Survival Benefit With Novel PSMA-Targeted Radioligand in Metastatic CRPC

Despite advances in the management of castration-resistant prostate cancer (CRPC) and availability of several therapeutic options with the potential to prolong survival, patients with metastatic disease continue to have poor prognosis. A promising molecular target for diagnostic imaging and targeted therapy is prostate-specific membrane antigen (PSMA), a membrane-bound enzyme (carboxypeptidase) that is selectively overexpressed on prostate cancer cells. The radioligand 177lutetium (Lu)-PSMA-617 is a small molecule that targets PSMA with high affinity and delivers β-particle-emitting 177Lu via receptor-mediated endocytosis. This leads to DNA damage and cell death.

During the plenary session at ASCO 2021, results from the randomized, open-label, phase III VISION study of 177Lu-PSMA-617 in patients with mCRPC were presented by Dr Michael J Morris (Memorial Sloan Kettering Cancer Center, New York, US). Results were also published in the New England Journal of Medicine on June 23. In this trial, patients with PSMA-positive mCRPC (on gallium-68 PSMA PET-CT scans), previously treated with at least one second-generation androgen receptor signaling inhibitor and 1 – 2 taxane regimens were randomly assigned to receive either 177Lu-PSMA-617 (7.4 GBq every 6 weeks for 4 – 6 cycles) plus standard of care (SOC), or SOC alone. SOC was the choice of treating physicians; however, it could not include chemotherapy, immunotherapy, radium-223 or investigational agents, due to safety concerns over combinations with 177Lu-PSMA-617. Median follow-up was 20.9 months. The co-primary endpoints were radiographic progression-free survival (rPFS analysis set; n=581) and overall survival (OS in all randomized patients; n=831). Among patients in the rPFS analysis set, the risk of radiographic progression or death was reduced by 60% with 177Lu-PSMA-617 treatment (hazard ratio [HR], 0.4; P<0.001); median rPFS was 8.7 versus 3.4 months. For OS, the risk of death was reduced by 38% (HR, 0.62; P<0.001), and median OS was prolonged from 11.3 months to 15.3 months. The survival benefits were generally consistent across all subgroups except in those that included a low number of patients, which resulted in wide confidence intervals. Response rates also significantly favored the 177Lu-PSMA-617 arm, with an independent review committee-determined overall response rate of 29.8% versus 1.7%. Furthermore, a decrease by ≥50% of prostate-specific antigen (PSA) levels was seen in 46% of the 177Lu-PSMA-617 arm and 7% of the SOC arm.”. More grade ≥3 treatment-related adverse events (TRAEs) occurred in patients who received 177Lu-PSMA-617 plus SOC compared with SOC treatment (52.7% versus 38%), with the most common TRAEs being hematologic toxicity, in particular anemia (12.9%). The most frequent AEs of any grade related to 177Lu-PSMA-617 were fatigue, dry mouth, and nausea. Adverse events led to discontinuation of 177Lu-PSMA-617 in 11.9% of patients. Deaths related to TRAEs were reported in 5 patients (0.9%) in the 177Lu-PSMA-617 arm and none in the SOC arm.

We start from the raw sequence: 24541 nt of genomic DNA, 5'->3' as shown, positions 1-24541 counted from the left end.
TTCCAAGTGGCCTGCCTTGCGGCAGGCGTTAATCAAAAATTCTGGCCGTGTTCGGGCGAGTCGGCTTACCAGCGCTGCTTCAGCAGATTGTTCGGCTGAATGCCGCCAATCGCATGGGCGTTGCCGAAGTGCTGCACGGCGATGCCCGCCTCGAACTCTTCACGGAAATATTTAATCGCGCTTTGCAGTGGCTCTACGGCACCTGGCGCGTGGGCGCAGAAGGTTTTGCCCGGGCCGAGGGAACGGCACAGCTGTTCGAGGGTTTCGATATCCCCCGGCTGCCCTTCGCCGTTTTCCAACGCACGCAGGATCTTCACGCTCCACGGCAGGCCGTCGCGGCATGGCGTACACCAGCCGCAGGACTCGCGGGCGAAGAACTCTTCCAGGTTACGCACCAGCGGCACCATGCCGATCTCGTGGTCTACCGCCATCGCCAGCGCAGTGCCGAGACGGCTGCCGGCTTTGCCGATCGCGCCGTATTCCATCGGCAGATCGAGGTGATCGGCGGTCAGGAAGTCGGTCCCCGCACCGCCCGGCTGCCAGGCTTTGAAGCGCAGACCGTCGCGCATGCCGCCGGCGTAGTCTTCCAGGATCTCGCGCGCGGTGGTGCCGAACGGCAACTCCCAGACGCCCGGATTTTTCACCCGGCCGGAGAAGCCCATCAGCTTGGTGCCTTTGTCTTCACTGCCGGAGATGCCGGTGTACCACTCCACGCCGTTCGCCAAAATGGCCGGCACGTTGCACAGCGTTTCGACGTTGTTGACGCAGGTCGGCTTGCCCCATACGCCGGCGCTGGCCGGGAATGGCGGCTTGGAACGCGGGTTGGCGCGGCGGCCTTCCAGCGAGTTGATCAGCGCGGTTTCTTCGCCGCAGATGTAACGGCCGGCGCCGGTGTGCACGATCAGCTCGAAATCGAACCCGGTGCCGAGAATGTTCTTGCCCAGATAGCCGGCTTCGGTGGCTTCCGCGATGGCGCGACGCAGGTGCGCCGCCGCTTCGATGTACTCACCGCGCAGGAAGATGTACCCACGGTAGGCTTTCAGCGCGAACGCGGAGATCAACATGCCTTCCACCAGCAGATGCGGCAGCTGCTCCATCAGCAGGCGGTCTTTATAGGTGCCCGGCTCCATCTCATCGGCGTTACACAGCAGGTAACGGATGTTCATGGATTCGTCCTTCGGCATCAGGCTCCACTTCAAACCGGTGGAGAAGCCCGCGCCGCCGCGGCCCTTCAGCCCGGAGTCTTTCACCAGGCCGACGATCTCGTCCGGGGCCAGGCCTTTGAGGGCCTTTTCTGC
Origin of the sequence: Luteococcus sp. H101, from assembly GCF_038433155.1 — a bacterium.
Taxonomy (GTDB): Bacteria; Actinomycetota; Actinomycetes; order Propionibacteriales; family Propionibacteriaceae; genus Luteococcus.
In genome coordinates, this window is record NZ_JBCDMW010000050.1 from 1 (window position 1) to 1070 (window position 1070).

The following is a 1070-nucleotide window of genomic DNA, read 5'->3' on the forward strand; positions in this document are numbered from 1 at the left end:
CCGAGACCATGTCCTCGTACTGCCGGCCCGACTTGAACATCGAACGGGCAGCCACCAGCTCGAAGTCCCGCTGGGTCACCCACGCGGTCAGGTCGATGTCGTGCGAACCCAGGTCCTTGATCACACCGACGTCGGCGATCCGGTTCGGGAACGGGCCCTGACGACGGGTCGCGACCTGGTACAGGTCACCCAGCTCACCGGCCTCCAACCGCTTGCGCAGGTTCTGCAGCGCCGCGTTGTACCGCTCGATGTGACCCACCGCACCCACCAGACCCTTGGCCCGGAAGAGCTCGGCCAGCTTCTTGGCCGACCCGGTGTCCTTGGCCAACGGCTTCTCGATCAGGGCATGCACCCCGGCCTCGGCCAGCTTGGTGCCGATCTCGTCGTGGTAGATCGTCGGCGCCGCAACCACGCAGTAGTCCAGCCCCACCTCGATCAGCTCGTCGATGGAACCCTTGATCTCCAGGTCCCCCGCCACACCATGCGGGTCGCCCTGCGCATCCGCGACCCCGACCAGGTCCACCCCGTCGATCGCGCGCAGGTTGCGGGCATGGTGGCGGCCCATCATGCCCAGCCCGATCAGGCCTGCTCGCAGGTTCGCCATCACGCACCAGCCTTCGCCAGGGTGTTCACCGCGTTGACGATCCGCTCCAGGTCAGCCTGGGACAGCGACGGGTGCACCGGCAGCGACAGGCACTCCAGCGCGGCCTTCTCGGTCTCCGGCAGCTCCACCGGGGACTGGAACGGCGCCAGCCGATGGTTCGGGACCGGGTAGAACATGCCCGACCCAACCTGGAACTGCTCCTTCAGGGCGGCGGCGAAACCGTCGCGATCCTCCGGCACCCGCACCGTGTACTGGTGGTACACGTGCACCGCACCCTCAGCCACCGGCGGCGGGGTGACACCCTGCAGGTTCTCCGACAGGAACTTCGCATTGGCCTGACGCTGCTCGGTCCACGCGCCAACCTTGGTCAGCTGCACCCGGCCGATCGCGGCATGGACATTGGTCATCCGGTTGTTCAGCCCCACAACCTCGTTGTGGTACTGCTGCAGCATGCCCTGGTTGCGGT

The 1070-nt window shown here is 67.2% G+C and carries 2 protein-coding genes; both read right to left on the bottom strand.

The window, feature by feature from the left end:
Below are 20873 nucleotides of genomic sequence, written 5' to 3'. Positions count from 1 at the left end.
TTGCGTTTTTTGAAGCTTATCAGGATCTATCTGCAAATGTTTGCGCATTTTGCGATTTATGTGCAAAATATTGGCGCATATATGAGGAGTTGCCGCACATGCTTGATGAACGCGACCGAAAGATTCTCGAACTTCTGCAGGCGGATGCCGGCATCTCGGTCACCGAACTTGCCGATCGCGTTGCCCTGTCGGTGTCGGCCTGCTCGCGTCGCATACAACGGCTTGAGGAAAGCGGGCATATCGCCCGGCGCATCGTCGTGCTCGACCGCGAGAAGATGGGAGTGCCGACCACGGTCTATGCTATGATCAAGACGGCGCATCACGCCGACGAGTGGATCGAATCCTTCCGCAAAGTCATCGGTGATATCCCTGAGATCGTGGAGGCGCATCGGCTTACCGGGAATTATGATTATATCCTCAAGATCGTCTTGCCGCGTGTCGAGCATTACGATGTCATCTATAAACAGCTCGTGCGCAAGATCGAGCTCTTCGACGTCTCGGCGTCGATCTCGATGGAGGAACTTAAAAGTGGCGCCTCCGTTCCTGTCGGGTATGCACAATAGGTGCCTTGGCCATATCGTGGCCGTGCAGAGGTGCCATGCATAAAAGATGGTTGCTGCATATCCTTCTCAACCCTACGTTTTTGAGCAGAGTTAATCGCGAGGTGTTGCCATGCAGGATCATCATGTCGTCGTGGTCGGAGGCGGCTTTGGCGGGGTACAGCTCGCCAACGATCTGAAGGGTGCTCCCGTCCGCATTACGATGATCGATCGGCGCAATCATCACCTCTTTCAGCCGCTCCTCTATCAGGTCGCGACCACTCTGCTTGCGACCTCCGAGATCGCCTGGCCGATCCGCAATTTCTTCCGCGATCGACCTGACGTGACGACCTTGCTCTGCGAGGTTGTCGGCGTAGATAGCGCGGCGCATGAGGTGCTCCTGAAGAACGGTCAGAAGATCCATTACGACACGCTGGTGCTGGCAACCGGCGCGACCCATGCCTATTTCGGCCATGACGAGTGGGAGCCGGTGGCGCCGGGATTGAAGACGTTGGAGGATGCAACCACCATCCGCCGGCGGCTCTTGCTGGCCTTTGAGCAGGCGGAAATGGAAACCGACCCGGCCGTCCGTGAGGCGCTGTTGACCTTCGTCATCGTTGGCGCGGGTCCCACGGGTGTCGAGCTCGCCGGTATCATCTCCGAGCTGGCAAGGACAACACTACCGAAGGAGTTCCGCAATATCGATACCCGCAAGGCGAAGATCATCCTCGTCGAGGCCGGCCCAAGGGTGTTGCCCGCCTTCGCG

Dr Morris concluded that the findings from the VISION trial warrant the adoption of 177Lu-PSMA-617 as a new treatment option for patients with mCRPC who have progressed after androgen receptor pathway inhibitor therapy and chemotherapy. Dr Mary-Ellen Taplin (Harvard Medical School, Boston, Massachusetts, US), the abstract discussant, noted this was a highly positive trial, although she had hoped for a longer survival improvement. Nevertheless, she concluded that if 177Lu-PSMA-617 receives FDA approval ‘’this therapy will add to our armamentarium of palliative systemic treatment options for mCRPC.’’


Morris M, et al. ASCO 2021; Abstract LBA04.

Sartor O, et al. N Engl J Med. 2021 June 23. [Online ahead of print].